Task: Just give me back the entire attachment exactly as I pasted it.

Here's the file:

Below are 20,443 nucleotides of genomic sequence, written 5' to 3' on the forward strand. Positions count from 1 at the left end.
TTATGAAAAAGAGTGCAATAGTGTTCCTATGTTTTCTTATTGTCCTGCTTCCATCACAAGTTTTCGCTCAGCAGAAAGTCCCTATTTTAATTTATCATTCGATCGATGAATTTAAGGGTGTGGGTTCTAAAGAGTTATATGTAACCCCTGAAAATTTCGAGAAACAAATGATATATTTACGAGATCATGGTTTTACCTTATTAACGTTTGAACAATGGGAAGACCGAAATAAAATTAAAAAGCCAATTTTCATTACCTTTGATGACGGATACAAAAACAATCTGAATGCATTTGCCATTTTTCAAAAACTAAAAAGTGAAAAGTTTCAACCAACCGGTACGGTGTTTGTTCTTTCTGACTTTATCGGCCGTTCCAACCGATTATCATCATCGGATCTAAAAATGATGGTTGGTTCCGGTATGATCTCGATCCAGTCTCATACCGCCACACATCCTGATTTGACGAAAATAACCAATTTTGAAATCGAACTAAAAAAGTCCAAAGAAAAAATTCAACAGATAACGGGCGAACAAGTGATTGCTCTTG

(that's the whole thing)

Below are 20,443 nucleotides of genomic sequence, written 5' to 3' on the forward strand. Positions count from 1 at the left end.
TTATGAAAAAGAGTGCAATAGTGTTCCTATGTTTTCTTATTGTCCTGCTTCCATCACAAGTTTTCGCTCAGCAGAAAGTCCCTATTTTAATTTATCATTCGATCGATGAATTTAAGGGTGTGGGTTCTAAAGAGTTATATGTAACCCCTGAAAATTTCGAGAAACAAATGATATATTTACGAGATCATGGTTTTACCTTATTAACGTTTGAACAATGGGAAGACCGAAATAAAATTAAAAAGCCAATTTTCATTACCTTTGATGACGGATACAAAAACAATCTGAATGCATTTGCCATTTTTCAAAAACTAAAAAGTGAAAAGTTTCAACCAACCGGTACGGTGTTTGTTCTTTCTGACTTTATCGGCCGTTCCAACCGATTATCATCATCGGATCTAAAAATGATGGTTGGTTCCGGTATGATCTCGATCCAGTCTCATACCGCCACACATCCTGATTTGACGAAAATAACCAATTTTGAAATCGAACTAAAAAAGTCCAAAGAAAAAATTCAACAGATAACGGGCGAACAAGTGATTGCTCTTG